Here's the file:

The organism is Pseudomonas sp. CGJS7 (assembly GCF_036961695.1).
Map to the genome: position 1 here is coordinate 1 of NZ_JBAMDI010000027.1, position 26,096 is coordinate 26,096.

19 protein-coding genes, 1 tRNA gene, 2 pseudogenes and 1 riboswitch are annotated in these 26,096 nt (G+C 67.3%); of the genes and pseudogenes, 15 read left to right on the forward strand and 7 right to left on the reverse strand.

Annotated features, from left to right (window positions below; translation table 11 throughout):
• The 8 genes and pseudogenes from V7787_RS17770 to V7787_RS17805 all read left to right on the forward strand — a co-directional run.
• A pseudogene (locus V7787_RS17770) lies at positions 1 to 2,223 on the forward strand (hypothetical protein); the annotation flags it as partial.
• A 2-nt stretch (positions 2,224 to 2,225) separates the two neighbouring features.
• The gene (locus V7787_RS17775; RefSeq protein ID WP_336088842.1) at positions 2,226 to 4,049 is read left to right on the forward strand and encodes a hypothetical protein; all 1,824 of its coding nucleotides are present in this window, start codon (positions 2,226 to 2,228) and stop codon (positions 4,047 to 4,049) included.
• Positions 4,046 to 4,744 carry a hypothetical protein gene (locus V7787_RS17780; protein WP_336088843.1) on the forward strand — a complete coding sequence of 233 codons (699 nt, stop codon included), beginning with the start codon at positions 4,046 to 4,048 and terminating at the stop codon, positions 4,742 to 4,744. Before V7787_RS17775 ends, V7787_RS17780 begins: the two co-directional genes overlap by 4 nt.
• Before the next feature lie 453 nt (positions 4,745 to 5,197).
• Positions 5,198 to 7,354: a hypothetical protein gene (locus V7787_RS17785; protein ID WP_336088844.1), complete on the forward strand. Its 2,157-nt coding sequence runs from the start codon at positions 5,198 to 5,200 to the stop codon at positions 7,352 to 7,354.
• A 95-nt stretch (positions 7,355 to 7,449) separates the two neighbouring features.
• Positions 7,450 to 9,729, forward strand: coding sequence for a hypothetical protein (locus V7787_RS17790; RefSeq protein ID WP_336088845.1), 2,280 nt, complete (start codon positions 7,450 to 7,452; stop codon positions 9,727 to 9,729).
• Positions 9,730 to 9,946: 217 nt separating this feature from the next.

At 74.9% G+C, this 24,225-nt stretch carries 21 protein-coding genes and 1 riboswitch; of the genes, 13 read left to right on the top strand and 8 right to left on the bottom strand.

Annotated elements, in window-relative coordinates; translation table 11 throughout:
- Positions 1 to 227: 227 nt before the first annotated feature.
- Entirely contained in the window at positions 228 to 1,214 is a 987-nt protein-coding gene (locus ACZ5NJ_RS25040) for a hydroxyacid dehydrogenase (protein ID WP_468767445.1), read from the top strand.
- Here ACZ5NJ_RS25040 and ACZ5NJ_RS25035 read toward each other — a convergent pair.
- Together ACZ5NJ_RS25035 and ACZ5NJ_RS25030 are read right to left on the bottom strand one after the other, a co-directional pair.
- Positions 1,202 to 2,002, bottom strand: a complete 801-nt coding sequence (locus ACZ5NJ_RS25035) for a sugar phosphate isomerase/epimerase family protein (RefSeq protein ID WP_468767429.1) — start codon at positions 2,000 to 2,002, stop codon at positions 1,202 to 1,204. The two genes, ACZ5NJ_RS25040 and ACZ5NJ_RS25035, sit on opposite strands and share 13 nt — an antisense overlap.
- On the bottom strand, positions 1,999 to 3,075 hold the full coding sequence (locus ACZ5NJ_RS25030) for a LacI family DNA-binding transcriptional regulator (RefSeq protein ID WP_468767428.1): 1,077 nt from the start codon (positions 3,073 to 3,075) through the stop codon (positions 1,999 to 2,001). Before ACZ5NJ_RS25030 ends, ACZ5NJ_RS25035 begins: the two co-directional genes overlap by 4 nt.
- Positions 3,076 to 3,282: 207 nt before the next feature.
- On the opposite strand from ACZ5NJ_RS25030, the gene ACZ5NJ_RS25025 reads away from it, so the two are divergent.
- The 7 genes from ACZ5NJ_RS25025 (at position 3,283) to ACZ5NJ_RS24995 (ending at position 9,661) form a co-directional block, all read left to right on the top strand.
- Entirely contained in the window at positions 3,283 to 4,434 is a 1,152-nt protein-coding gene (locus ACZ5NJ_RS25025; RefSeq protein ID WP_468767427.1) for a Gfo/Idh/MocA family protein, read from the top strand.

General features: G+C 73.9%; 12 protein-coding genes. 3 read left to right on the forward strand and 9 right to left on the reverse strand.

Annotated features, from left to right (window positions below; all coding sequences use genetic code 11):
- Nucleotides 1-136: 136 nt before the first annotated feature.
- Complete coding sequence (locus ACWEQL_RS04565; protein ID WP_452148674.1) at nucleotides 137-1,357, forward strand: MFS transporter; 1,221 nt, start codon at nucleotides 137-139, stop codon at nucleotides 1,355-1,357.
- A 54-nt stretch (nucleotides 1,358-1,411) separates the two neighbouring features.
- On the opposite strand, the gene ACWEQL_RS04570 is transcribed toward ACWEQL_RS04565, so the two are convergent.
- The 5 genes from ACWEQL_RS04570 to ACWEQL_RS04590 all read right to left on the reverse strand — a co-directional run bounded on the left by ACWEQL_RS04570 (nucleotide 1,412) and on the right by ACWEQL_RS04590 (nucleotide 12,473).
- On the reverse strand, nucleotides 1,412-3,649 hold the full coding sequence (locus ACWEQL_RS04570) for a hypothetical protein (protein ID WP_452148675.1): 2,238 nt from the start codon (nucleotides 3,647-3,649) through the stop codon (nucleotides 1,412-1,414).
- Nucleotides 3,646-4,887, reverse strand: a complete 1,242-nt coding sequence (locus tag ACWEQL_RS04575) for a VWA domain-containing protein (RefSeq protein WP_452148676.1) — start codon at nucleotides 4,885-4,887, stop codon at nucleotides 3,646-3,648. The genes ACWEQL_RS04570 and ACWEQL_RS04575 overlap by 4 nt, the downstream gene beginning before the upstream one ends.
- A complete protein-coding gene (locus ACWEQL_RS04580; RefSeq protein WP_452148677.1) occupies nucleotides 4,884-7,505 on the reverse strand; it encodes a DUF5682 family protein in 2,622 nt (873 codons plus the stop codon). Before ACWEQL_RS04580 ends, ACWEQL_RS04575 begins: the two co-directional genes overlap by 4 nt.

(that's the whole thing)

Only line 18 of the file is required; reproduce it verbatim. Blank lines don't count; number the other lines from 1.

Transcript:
- Entirely contained in the window at positions 228 to 1,214 is a 987-nt protein-coding gene (locus ACZ5NJ_RS25040) for a hydroxyacid dehydrogenase (protein ID WP_468767445.1), read from the top strand.